Global Prevalence of Presbyopia and Vision Impairment from Uncorrected Presbyopia

Methodological quality of the review: Low confidence

Author: Timothy R. Fricke, Nina Tahhan, Serge Resnikoff, Eric Papas, Anthea Burnett, Suit May Ho, Thomas Naduvilath, Kovin S. Naidoo

Region: Worldwide

Sector: Refractive error

Subsector: Prevalence of Presbyopia and Vision Impairment from Uncorrected Presbyopia

Equity focus: No

Study population: All ages

Type of programme: global prevalence

Review type: Other review

Quantitative synthesis method: Systematic review and meta-analysis

Qualitative synthesis method: Not applicable

Background: Presbyopia was estimated to affect more than one billion people globally in 2005, with more than half unable to access the necessary refractive correction to overcome the associated vision impairment (VI). Data for presbyopia correction rates similarly were limited, and correction estimates similarly uncertain. In addition to the paucity of evidence, the authors noted a need to increase consistency in presbyopia prevalence study methodology to enable comparability. New prevalence and spectacle-correction data, together with improved modelling techniques based on newer demographic data, warrant updated global presbyopia estimates and projections.

Objectives: The aim of this study was to update global and regional presbyopia prevalence and spectacle-correction coverage estimates based on new epidemiologic evidence and improved modelling.

Main findings: 25 studies were included in the analysis of the prevalence of presbyopia and 43 studies were included for spectacle coverage. The global estimates of prevalence and people with presbyopia cover from 2000 through 2050. In 2000, presbyopia was estimated to affect 1.4 billion people, that is, 23% of the world population (95% CI, 1.3-1.5 billion [22%-24%]). In 2015, we estimate presbyopia affected 1.8 billion people, that is, 25% (95% CI, 1.7-2.0 billion [23%-27%]). The global crude suggests that all-ages prevalence of presbyopia is predicted to peak soon after and then start to decrease. We predict that the number of people affected by presbyopia will continue to increase because of population growth, until peaking at approximately 2.1 billion in 2030. By 2050, we predict a decrease to 1.9 billion, that is, 20% (95% CI, 1.6e2.3 billion [19%-21%]). Prevalence of presbyopia is estimated to be higher in regions with longer life expectancies, whereas the greatest burden of VI resulting from uncorrected presbyopia occurs in low-resource countries. Globally, we estimated that there were 826 million people (95% CI, 686-960 million people) with VI resulting from uncorrected, or inadequately corrected, presbyopia in 2015.

Methodology: Inclusion criteria included: 1) population-based studies quantifying presbyopia prevalence; 2) presbyopia defined as unaided near vision worse than N6 or N8 at 40 cm or customary working distance; 3) a mechanism to exclude people with eye disease causing reduced near vision; 4) sampling representative of entire communities; and 5) sample size of at least 400 participants, without date restrictions.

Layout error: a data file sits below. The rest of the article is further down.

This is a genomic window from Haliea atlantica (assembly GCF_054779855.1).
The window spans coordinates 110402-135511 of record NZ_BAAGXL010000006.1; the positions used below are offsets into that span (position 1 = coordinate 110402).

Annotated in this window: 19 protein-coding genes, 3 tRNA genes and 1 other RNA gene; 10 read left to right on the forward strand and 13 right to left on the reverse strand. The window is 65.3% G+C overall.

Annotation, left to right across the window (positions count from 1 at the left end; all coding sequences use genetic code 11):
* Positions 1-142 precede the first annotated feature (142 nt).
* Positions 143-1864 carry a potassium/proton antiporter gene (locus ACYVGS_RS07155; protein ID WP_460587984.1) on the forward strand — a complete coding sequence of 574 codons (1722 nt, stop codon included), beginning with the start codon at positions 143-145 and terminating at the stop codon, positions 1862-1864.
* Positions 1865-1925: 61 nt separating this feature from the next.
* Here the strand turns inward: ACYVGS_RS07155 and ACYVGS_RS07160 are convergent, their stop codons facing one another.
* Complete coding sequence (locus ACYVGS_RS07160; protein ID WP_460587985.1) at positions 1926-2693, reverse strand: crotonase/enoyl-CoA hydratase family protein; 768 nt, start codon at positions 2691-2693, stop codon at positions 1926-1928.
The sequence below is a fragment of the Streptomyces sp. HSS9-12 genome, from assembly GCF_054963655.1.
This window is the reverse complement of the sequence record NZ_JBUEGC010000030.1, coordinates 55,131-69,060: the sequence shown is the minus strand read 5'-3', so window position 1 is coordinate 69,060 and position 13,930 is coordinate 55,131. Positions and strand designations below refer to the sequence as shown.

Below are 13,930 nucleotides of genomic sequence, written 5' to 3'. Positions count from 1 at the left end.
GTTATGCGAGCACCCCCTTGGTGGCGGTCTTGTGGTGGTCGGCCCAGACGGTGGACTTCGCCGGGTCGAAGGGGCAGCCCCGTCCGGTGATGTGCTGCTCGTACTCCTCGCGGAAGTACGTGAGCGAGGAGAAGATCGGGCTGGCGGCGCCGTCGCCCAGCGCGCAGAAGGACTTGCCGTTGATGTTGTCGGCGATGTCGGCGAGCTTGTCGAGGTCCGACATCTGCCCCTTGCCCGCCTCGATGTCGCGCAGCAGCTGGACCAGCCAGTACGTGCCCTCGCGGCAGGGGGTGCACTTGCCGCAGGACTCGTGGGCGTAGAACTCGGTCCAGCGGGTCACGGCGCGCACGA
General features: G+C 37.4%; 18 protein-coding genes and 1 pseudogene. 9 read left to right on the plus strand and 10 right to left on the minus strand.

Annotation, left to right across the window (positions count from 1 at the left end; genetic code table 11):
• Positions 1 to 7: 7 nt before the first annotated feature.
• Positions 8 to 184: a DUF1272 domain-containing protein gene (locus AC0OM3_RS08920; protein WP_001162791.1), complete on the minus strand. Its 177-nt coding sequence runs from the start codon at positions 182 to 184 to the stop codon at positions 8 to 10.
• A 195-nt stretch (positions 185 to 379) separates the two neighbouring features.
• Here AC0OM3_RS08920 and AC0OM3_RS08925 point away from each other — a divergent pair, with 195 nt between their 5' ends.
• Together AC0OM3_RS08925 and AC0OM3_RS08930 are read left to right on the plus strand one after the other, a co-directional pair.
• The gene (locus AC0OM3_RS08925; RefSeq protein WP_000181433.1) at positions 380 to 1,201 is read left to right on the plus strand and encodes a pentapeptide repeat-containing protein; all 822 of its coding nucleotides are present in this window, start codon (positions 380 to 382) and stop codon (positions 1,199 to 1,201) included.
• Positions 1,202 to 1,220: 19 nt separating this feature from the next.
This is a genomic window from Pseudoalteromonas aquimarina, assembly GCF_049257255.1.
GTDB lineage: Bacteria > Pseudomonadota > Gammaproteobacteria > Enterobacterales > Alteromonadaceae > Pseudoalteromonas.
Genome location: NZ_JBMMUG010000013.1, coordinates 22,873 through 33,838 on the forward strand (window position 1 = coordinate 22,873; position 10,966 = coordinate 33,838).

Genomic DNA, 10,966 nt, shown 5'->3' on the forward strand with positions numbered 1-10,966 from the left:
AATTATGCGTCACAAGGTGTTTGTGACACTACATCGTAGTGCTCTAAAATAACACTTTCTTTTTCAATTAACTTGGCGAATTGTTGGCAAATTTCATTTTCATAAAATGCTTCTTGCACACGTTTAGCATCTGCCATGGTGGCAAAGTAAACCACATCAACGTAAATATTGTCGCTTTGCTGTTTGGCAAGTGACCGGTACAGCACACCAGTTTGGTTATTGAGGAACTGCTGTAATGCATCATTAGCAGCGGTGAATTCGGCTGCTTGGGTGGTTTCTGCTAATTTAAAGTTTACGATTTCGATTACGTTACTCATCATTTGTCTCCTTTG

Record was identified through PubMed National library Medicine using MeSH terms. Articles that were not available in English were excluded. Seven additional articles were identified by key informants and reference lists of included studies. Analysis: We gathered the prevalence data into five-year age groups from 0 to 90 years or older. Published evidence covered all age groups 40 years or older in 11 of the 21 World Health Organization Global Burden of Disease (GBD) regions, plus the 35- to 39-year-old age group in six of the same regions. Authors meta-analysed the prevalence of presbyopia within each age group within each of the 11 GBD regions using Comprehensive Meta-Analysis version 3 (Biostat, Englewood, NJ). A logit random effects model was used to combine studies within each age group and region.

Applicability/external validity: Regarding external validity, the authors reported some limitations which need to be considered when using the results externally; they further added that data tends to be less reliable in low income countries where sampling is sometimes incomplete – there could be location and ethnicity effects that have not been detected in this analysis. Hyperopia was not considered in the modelling. The estimates of refractive correction rates are reliant on the accuracy of country-level HDI, Gini coefficient and health expenditure data.

Geographic focus: Worldwide, but this data is not reliable in LMIC.

Summary of quality assessment:

Overall, there is low confidence in this review’s findings. Searches were not thorough enough to ensure that all potentially relevant studies were identified, and it is not clear from the review which studies were low risk and high risk of bias. These limitations impact on study findings’ validity and reliability.

This review has missing methodological points. The search period was not highlighted in the article. The authors did not report on how quality assessment was done. No appendix on link for quality assessment was present in the text. Additionally, no specification was reported on the number of people who did the screening and data extraction.

Publication Source:

Fricke TR, Tahhan N, Resnikoff S, Papas E, Burnett A, Ho SM, Naidoo KS. Global Prevalence of Presbyopia and Vision Impairment from Uncorrected Presbyopia: Systematic Review, Meta-Analysis, and Modelling. Ophthalmology, 125(10), 1492-1499.